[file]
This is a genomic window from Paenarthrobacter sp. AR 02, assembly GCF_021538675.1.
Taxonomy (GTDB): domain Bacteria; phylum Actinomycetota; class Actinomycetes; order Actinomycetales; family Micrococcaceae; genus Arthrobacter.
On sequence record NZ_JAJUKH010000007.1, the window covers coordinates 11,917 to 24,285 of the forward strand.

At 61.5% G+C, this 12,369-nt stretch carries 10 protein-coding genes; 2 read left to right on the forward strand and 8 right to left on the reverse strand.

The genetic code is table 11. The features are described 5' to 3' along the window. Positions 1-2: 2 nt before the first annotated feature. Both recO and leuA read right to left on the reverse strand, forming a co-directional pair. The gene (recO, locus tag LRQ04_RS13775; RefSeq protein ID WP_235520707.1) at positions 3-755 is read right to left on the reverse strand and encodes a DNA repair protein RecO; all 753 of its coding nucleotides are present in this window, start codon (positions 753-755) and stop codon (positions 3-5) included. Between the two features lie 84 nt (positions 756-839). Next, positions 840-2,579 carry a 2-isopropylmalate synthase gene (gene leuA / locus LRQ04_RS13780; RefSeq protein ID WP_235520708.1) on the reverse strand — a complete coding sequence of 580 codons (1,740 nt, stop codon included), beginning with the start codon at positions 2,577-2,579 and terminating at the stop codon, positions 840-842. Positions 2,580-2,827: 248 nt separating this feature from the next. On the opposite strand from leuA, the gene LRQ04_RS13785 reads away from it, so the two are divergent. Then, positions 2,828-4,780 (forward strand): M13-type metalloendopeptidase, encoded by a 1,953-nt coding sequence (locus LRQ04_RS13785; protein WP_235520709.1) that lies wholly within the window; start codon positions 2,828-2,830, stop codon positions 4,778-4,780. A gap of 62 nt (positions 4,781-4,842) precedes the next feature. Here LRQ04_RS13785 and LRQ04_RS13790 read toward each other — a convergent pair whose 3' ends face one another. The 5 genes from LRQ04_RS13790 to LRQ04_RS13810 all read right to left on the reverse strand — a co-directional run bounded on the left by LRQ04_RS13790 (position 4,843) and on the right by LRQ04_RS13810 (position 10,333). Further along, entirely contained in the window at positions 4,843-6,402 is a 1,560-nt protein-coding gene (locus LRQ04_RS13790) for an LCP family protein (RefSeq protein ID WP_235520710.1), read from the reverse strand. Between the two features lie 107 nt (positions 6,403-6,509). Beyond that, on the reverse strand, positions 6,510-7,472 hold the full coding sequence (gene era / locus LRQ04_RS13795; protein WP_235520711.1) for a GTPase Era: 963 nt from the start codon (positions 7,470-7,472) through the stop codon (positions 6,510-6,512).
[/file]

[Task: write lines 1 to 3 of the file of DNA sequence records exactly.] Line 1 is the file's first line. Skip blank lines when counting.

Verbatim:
This is a genomic window from Paenarthrobacter sp. AR 02, assembly GCF_021538675.1.
Taxonomy (GTDB): domain Bacteria; phylum Actinomycetota; class Actinomycetes; order Actinomycetales; family Micrococcaceae; genus Arthrobacter.
On sequence record NZ_JAJUKH010000007.1, the window covers coordinates 11,917 to 24,285 of the forward strand.